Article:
Tag Archives: olive oil

A Fool and His Medals


Felt like a serious Sunday brunch was required, and a random post in a newspaper…..


…. sparked off a sudden desire for shakshuka/huevos rancheros, which when at home is known as “eggs with spicy tomato stuff”, a recipe I’ve explored previously on a number of occasions, only this time with beans involved.  I understand that traditional Middle-Eastern preference is for fava beans (the humble broad bean to us Brits), but I compromised with what’s actually in the cupboard, and chucked in a can of cannellini beans instead.  Whilst you’re waiting for yours to cook, check out this Wikipedia entry on Fuls Medames, a common Middle-Eastern breakfast.  Now let’s be honest, does this not look way cooler and more nourishing than a bowl of Frosties….?



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Veggies in parmesan sauce

Veggies in parmesan sauce
Now to be fair to Yotam Ottolenghi, I think I’d quite enjoy eating at his restaurants Nopi or Ottolenghi.  However,  his recipes as published in the media are well complicated, and I don’t have any more space in my cupboards for any more exotic ingredients.  So below is a simplified version of one published recently, but still tasty and versatile, and a good way to get your five a day into you!
(Regrettably no photo until I locate my camera USB cable 😦   ) UPDATE:foounndd ittt!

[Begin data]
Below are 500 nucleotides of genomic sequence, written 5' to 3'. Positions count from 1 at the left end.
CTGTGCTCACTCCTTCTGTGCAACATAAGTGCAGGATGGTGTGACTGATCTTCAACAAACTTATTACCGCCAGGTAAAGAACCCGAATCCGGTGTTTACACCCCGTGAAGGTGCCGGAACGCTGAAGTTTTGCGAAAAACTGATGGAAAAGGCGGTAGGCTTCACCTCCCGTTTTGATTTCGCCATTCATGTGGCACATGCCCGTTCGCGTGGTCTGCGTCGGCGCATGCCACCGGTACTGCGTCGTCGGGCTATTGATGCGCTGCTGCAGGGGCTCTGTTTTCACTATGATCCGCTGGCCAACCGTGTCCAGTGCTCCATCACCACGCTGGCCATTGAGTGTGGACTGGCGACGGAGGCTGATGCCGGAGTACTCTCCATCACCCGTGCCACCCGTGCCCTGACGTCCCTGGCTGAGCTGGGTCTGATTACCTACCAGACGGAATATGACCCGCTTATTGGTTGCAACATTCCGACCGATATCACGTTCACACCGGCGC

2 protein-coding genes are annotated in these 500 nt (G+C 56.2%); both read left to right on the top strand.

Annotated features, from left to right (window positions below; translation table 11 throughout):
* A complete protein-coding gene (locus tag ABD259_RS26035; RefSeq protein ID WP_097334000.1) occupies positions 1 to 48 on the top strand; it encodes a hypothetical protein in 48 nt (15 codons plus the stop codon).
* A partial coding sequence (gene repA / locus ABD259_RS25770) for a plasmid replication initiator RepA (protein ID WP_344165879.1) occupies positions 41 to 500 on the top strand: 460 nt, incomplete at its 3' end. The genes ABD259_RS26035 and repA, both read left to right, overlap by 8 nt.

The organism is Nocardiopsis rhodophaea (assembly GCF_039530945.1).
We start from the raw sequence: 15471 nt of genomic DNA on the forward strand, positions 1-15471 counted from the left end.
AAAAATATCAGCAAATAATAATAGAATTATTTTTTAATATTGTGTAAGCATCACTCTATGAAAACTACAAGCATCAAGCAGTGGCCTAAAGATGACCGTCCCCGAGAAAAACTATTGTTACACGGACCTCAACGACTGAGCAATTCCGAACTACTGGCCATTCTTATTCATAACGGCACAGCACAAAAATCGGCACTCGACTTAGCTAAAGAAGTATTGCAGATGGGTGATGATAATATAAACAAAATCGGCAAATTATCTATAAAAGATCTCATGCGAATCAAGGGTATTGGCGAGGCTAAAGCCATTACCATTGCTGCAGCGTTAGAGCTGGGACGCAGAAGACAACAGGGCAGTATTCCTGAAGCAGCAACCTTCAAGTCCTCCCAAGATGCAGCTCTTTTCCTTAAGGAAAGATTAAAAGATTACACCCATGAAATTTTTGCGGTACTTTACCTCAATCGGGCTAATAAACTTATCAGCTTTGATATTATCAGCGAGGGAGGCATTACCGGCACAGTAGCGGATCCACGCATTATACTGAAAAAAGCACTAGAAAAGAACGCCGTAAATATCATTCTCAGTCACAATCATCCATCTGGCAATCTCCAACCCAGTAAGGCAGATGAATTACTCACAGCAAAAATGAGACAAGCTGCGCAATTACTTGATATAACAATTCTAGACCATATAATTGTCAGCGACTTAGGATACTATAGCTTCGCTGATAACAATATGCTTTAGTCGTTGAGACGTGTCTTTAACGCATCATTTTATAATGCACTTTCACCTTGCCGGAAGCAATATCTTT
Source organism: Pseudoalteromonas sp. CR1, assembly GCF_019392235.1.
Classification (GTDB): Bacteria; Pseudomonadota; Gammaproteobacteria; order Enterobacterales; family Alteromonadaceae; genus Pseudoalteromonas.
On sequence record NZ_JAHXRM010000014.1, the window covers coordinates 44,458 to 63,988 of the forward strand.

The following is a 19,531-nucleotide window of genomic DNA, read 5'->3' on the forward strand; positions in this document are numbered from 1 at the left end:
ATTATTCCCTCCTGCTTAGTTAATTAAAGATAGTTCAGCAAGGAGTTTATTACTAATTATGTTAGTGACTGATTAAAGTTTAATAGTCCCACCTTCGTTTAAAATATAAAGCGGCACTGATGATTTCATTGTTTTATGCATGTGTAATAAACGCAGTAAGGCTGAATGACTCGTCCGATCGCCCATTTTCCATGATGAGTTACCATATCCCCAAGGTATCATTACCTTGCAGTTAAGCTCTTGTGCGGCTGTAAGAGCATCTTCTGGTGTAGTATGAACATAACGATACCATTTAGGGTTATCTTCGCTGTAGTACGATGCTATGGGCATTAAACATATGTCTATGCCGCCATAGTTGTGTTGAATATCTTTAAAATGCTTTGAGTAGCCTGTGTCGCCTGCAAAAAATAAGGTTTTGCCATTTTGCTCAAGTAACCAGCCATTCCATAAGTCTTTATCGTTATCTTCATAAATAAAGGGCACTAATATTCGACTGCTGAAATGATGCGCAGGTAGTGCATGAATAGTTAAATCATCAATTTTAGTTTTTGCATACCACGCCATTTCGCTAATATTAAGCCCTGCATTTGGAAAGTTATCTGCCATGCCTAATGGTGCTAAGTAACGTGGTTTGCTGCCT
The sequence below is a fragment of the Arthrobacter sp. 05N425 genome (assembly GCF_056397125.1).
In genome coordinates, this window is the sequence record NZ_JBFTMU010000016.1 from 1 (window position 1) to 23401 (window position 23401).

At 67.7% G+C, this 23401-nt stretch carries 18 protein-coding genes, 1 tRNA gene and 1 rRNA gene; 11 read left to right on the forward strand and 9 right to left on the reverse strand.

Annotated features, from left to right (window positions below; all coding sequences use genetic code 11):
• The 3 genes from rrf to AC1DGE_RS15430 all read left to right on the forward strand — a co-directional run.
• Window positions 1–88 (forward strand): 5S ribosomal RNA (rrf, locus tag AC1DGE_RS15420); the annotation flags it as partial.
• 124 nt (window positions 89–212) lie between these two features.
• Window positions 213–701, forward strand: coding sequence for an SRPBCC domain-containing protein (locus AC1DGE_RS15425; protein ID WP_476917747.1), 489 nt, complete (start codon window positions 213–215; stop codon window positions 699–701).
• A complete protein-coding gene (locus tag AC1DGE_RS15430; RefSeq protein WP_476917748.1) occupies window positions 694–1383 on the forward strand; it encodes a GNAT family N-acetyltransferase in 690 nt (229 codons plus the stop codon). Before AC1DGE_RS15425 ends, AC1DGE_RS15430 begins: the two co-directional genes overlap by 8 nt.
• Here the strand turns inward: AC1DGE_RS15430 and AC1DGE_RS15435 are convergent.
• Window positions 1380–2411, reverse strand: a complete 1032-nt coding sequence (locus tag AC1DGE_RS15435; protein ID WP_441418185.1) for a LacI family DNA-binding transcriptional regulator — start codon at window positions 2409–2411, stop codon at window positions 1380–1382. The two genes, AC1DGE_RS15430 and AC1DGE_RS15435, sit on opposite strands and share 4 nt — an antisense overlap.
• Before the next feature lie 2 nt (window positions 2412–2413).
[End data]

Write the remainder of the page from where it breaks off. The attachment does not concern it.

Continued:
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Roast Cabbage & Sprouts with Parmesan & Smoked Paprika Sauce


Radio is blaring out Motorhead’s version of Sympathy for the Devil, and I am contemplating the sweetheart cabbage, lying forlornly in the wok wot does double duty as a vegetable bowl.  Nigel Slater to the rescue!  This was tasty and left an decent amount of parmesan sauce that I am scheming how to reuse tomorrow night…..*

*the aubergine tries quietly to sidle under the red onions, unaware that they will share its fate…..mwah hah hah….


Original here:


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One hour back


A wet, grey, humid day spent mostly on buses back and forth across Tangleton; vegetables from Tesco, and two new pairs of jeans from the giant Asda store, as my summer ones, cropped to mid-calf, are being rapidly superseded by the season.  Tonight the clocks go back, and we gain an hour’s extra sleep; poor reward for the months of darkness that will follow.

But autumn isn’t all doom and gloom.  “Strictly Come Dancing” is upon us, as is Halloween with its cheap plastic thrills and pretend horror.  I and my sister have carefully procured the tackiest corpse bride puppets, fake pumpkins and plastic skeletal hands that Poundland can provide, to decorate Mum’s grave up at the Tangleton Crematorium*

Another benefit of the season is the vegetables; potatoes, swedes, parsnips, leeks, savoy cabbages, sweetheart cabbages and other tough leaves of the soil, that can be roasted, stir fried or stewed into delicious green submission.  Today I picked up a bag of kale for a very moreish, pleasantly spicy black-eyed bean stew (the leftover leaves go to my nephew’s guinea pigs, the little furry eating machines that they are).

Original recipe to be found here.  I’d not heard of Anna Jones before, and nicely-spoken young ladies releasing nicely-spoken recipe books full of nicely-spoken organic, free-range, quinoa-esque recipes, are kind of ten a penny these days.  However, this is a bit of a winner of a stew……



*This was her dying wish. No, seriously.  She wanted her (otherwise tasteful and understated) grave decorated at Halloween and Xmas. The tackier and more tasteless the better.